(Re)announcing GoDNS

December 19, 2010

programming

[ post updated to reflect changes in the library ]

This library takes a new, innovative and enterprise ready approach sends and receives queries to and from the DNS.

The library was forked from the official DNS code in Go (in the net package). Since that time Go team has thrown out this code and started to use the system’s C library via a wrapper. I was however struck by the elegance of the code (esp. the pack and unpack functions), so I forked it and added new record types (AAAA, DS, RRSIG, etc.) and turned into a more general DNS API.

The API is slightly different than for instance, Net::DNS or Ldns in that you must create the packet before you hand it over to the resolver:

m := new(dns.Msg)
m.MsgHdr.Recursion_desired = true
m.Question = make([]dns.Question, 1)
m.Question[0] = dns.Question{"miek.nl", dns.TypeSOA, dns.ClassINET}

This is more cumbersome than for instance, this (non-godns) code:

r := new(dns.Resolver)
r.Query("miek.nl", dns.TypeSOA, dns.ClassINET)

But… it does allow for much more flexibility, something that is lacking (IMHO) in todays DNS libraries. Also the resolver object has an optional call-back function that can transform the packet just before it is put on the wire (res.Mangle). Also the resolver runs in a seperate goroutine.

A short program that send, receives and prints out a packet goes something like this:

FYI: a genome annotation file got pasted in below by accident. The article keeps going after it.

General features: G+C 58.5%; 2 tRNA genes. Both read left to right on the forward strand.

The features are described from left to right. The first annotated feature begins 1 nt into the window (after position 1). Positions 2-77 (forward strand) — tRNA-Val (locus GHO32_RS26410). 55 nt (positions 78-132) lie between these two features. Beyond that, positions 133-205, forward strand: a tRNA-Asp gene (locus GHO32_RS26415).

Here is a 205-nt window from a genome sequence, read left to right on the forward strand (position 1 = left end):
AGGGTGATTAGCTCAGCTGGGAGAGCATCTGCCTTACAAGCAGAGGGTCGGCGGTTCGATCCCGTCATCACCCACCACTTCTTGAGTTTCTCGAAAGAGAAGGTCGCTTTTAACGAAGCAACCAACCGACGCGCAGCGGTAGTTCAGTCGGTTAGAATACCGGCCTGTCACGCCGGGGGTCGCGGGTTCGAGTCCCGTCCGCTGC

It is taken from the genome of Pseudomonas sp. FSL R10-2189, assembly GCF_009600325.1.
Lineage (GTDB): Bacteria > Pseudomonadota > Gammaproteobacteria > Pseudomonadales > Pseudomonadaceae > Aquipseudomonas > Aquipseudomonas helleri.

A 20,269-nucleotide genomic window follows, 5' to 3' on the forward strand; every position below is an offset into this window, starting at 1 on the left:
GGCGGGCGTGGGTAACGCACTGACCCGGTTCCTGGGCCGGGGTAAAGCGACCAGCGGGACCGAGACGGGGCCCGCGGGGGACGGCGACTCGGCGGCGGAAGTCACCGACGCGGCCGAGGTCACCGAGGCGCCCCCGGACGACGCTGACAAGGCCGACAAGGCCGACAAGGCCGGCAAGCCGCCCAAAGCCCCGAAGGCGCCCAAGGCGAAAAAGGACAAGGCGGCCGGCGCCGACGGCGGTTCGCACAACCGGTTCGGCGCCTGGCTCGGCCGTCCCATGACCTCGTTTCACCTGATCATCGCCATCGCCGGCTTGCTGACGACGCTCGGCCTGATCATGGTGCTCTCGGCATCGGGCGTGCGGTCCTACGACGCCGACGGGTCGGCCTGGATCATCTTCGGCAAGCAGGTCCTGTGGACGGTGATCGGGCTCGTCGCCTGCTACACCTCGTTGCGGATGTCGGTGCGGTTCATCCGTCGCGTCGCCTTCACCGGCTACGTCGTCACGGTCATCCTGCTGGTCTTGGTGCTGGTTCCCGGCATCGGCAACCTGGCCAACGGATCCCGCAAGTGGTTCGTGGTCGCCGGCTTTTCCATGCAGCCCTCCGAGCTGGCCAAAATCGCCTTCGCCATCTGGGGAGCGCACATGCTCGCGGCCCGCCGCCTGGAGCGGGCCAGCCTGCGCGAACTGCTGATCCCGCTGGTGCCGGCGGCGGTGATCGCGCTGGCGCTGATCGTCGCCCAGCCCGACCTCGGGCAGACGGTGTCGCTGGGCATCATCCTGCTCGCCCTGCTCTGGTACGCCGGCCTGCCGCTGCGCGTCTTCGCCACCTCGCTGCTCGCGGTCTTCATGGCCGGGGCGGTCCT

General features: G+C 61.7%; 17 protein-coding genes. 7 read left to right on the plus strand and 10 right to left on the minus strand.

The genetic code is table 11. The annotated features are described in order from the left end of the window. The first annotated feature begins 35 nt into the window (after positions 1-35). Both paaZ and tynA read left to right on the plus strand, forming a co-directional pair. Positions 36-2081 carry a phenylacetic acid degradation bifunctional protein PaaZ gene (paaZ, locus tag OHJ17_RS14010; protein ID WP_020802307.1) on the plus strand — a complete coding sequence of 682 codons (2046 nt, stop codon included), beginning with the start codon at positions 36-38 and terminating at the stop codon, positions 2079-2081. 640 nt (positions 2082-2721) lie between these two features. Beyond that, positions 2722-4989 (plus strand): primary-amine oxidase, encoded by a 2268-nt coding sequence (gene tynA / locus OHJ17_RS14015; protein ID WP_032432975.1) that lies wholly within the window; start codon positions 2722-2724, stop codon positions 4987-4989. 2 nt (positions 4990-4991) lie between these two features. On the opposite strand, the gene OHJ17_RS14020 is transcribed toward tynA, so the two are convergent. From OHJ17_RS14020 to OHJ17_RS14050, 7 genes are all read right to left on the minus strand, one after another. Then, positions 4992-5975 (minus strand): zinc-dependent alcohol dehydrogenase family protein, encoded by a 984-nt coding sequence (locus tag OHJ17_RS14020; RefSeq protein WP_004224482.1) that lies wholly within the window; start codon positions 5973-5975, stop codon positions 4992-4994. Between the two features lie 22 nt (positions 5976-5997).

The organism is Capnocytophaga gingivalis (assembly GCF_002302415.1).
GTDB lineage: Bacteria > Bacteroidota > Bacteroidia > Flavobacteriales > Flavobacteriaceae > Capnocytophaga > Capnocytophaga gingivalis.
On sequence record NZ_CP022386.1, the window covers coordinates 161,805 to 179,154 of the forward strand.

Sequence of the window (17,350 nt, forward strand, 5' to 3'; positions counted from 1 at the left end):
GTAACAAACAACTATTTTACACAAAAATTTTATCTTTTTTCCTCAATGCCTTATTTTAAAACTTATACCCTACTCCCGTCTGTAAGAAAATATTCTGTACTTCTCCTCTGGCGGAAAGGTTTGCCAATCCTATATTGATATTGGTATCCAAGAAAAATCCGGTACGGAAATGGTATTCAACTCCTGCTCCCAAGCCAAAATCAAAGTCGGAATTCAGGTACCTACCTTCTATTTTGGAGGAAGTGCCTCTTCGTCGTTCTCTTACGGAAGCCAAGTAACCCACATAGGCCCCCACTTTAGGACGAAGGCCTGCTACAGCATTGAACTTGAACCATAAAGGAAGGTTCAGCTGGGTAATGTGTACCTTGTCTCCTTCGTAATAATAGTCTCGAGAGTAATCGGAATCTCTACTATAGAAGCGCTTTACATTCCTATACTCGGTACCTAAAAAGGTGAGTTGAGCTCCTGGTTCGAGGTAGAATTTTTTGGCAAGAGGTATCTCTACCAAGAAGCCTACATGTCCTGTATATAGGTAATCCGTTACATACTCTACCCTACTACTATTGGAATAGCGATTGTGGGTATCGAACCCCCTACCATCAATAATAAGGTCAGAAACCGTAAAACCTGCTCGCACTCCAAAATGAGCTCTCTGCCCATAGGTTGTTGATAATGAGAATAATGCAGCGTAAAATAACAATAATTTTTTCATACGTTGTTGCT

res := new(dns.Resolver)   // create a new resolver object
res.Servers = []string{"127.0.0.1"}  // set the nameservers
res.Attempts = 1

m := new(dns.Msg)
m.MsgHdr.Recursion_desired = true    // only set this bit
m.Question = make([]dns.Question, 1) // Alloc space for a question
// set the question
m.Question[0] = dns.Question{"miek.nl", dns.TypeTXT, dns.ClassINET}

in, err := res.Query(m)     // ask the question
fmt.Printf("%v\n", in)      // print the reply message

Code, license and URLs

The code can be found at github. Listed on Go Dashboard under the libs section. The project page on miek.nl is listed here. It is licensed under the same license as the official Go code, because it is forked from that.

There is lots of stuff that still needs implementing, a selection from the current list:

  • EDNS - in a nice and transparent way;
  • DNSSEC validation, DNSSEC types are already there of course;
  • Better error handling;
Golang